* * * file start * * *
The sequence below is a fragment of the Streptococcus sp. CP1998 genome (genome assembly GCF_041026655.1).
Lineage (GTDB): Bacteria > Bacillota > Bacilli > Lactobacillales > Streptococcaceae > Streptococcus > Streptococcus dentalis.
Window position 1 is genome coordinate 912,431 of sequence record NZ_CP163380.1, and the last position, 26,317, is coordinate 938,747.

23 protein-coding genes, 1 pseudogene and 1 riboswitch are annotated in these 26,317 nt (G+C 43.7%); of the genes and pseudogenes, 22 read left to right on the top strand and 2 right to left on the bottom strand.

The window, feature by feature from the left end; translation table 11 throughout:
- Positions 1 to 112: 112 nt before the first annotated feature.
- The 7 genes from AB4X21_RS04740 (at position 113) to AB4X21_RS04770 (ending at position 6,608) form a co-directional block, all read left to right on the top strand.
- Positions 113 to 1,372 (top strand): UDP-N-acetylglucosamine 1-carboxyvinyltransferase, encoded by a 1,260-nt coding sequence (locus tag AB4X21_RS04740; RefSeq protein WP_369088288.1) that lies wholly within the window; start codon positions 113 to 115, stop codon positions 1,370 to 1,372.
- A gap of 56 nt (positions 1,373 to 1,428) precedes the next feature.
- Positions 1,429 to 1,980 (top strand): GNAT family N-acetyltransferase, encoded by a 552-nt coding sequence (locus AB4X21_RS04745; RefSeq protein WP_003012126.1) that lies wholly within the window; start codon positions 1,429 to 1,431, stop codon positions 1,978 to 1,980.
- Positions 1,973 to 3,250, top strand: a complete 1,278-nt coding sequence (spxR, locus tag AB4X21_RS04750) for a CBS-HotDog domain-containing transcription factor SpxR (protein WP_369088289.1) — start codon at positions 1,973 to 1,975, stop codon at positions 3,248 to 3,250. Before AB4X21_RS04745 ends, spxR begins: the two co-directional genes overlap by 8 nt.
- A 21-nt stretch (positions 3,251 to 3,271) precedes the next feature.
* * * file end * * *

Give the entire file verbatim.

The sequence below is a fragment of the Streptococcus sp. CP1998 genome (genome assembly GCF_041026655.1).
Lineage (GTDB): Bacteria > Bacillota > Bacilli > Lactobacillales > Streptococcaceae > Streptococcus > Streptococcus dentalis.
Window position 1 is genome coordinate 912,431 of sequence record NZ_CP163380.1, and the last position, 26,317, is coordinate 938,747.

23 protein-coding genes, 1 pseudogene and 1 riboswitch are annotated in these 26,317 nt (G+C 43.7%); of the genes and pseudogenes, 22 read left to right on the top strand and 2 right to left on the bottom strand.

The window, feature by feature from the left end; translation table 11 throughout:
- Positions 1 to 112: 112 nt before the first annotated feature.
- The 7 genes from AB4X21_RS04740 (at position 113) to AB4X21_RS04770 (ending at position 6,608) form a co-directional block, all read left to right on the top strand.
- Positions 113 to 1,372 (top strand): UDP-N-acetylglucosamine 1-carboxyvinyltransferase, encoded by a 1,260-nt coding sequence (locus tag AB4X21_RS04740; RefSeq protein WP_369088288.1) that lies wholly within the window; start codon positions 113 to 115, stop codon positions 1,370 to 1,372.
- A gap of 56 nt (positions 1,373 to 1,428) precedes the next feature.
- Positions 1,429 to 1,980 (top strand): GNAT family N-acetyltransferase, encoded by a 552-nt coding sequence (locus AB4X21_RS04745; RefSeq protein WP_003012126.1) that lies wholly within the window; start codon positions 1,429 to 1,431, stop codon positions 1,978 to 1,980.
- Positions 1,973 to 3,250, top strand: a complete 1,278-nt coding sequence (spxR, locus tag AB4X21_RS04750) for a CBS-HotDog domain-containing transcription factor SpxR (protein WP_369088289.1) — start codon at positions 1,973 to 1,975, stop codon at positions 3,248 to 3,250. Before AB4X21_RS04745 ends, spxR begins: the two co-directional genes overlap by 8 nt.
- A 21-nt stretch (positions 3,251 to 3,271) precedes the next feature.